CarriageTowneNews.com, Kingston, NH

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January 11, 2013

Here's why your paycheck just shrank

(Continued)

WASHINGTON —

But the open question for the economy in 2013 is whether Americans adjust differently when their paychecks have a tax-induced decline than they did when they received a bump.

In terms of consumer psychology, behavioral economists speak of "loss aversion," a tendency of people to be much more bummed out when they think they have lost something that belonged to them than if they gain it. A child might be much more upset to have a cookie taken away from them than they are happy to be given a cookie.

It is possible that as Americans learn of their lower take-home pay — either from reading news accounts around the fiscal cliff deal last week, or from opening their first paycheck of the year — they will adjust their entire spending plans for the year, which could make January a rough month for retailers and the economy as a whole.

In a new analysis, Goldman Sachs economists ran a number of different economic models to assess the impact of higher taxes from the fiscal cliff deal on the economy in 2013 (the payroll tax is the biggest, but they also included higher income tax rates on households making over $450,000 and some smaller tax provisions that reduce deductions for those making over $250,000). Those different models — Goldman's in-house macroeconomic model, one used by the Federal Reserve, and analysis drawn from work by economists Christina and David Romer examining how consumption patterns have adjusted in the past to changes in tax policy — all find a hit to growth of around one percentage point in the first half of the year. Given that growth has been bouncing around at about 2 percent since the recovery began in 2009, that is a big enough drag to make it feel like another sluggish year.

It was always clear that the payroll tax holiday would have to disappear eventually; keeping it on would endanger the finances of the Social Security system. But the fact that it is disappearing at a time unemployment is still very high, growth is slow, and no other policies such as new infrastructure investment were implemented to try to offset the effects could mean that payday isn't a fun day for American workers.

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New England News
Obituaries
  • Alan J. Walker, 68

    Kingston, N.H. — Mr. Alan James Walker, 68, passed away peacefully at his home on July 8, 2014, after a long, brave battle with cancer.

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    14 hours
  • James Reese

    Raymond, NH — James Edwin Reese, 74, passed away on Wednesday, July 16, 2014, surrounded by his family and friends at his home in Raymond, N.H. He was the son of John and Ruth Reese, born on Oct. 29, 1939 in Edensburg, Pa. James graduated from Central Cambria High School in Pennsylvania before proudly serving in the U.S. Army as a food inspector. His military service was followed by 31 years with the U.S. Department of Agriculture as a meat inspector. Mr. Reese was an avid outdoorsman and spent much of his time fishing, camping and hiking in the White Mountains. He became involved in the Boy Scouts and enjoyed passing on his vast knowledge of the wilderness to others. Throughout his retirement years he enjoyed woodworking, raising rabbits and working in his garden.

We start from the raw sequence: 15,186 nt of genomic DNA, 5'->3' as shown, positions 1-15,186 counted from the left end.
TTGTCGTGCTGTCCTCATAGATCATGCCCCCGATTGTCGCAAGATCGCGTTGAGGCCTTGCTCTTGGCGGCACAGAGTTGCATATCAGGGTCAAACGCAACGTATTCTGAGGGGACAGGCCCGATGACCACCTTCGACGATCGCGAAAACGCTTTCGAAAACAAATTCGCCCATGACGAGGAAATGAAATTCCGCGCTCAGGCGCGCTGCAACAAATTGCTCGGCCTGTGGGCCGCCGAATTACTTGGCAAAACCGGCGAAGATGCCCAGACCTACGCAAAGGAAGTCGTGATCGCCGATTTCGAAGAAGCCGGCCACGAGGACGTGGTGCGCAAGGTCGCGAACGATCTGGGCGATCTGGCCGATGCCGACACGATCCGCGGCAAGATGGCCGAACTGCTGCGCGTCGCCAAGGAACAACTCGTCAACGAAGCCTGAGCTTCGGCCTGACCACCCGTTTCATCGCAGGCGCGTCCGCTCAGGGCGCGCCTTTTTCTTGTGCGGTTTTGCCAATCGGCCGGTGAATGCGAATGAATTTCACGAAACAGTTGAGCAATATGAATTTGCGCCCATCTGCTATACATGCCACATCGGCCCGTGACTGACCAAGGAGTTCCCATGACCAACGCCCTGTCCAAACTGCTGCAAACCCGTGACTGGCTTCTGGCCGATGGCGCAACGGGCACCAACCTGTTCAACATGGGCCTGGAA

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  • Velma J. Reid

    South Hampton, NH — Velma J. Reid, 80, died peacefully on July 17, 2014 at Exeter Hospital, surrounded by family. She was born in Haverhill, Mass. on June 8, 1934, the daughter of the late George C.W. and Alta I. (Kimball) Haynes. A graduate of Haverhill High School, Velma worked at Western Electric until she had children. For years, she was a devoted “stay-at-home” mom who raised her three children in a loving, nurturing environment. She later worked various manufacturing jobs until her retirement. After retiring, she volunteered her time at various organizations and was very involved at the East Kingston Community United Methodist Church as a member of the women’s guild, assisting with the holiday fair, and helping out wherever she could. She had a passion for animals, and would donate money, food, and blankets to the NH SPCA. She loved to sew and made a personalized quilt for every member of her family. She was also a member of the “Ugly Quilts” group, which made blankets and sleeping bags for the homeless using recycled fabric. She is survived by her husband, Clyde Reid of South Hampton, N.H.; daughter, Pam Eaton of Danville, N.H.; son and daughter-in-law, Douglas and Kim Reid of Raymond, N.H.; daughter, Shirley Reid of South Hampton, N.H.; two sisters, Gwen Stuart of Haverhill, and Norma Taplin of Dracut; four grandchildren, Cheryl and Marc Welch, and Kristen and Joshua Reid, and several nieces and nephews.

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  • Carleen A. Knowlton, 80

    Danville, NH — Carleen A. (Rhoadhouse) Knowlton, 80, of Danville and formerly of Hampstead, died on July 7, 2014, at her home.

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  • Miriam O. (Graham) Graham, 84

    Kingston, NH — Miriam O. (Graham) Graham, 84, a resident of Kingston since 2001, and former longtime resident of Grafton, Mass., died peacefully, surrounded by her family, on July 11, 2014, following a long illness.

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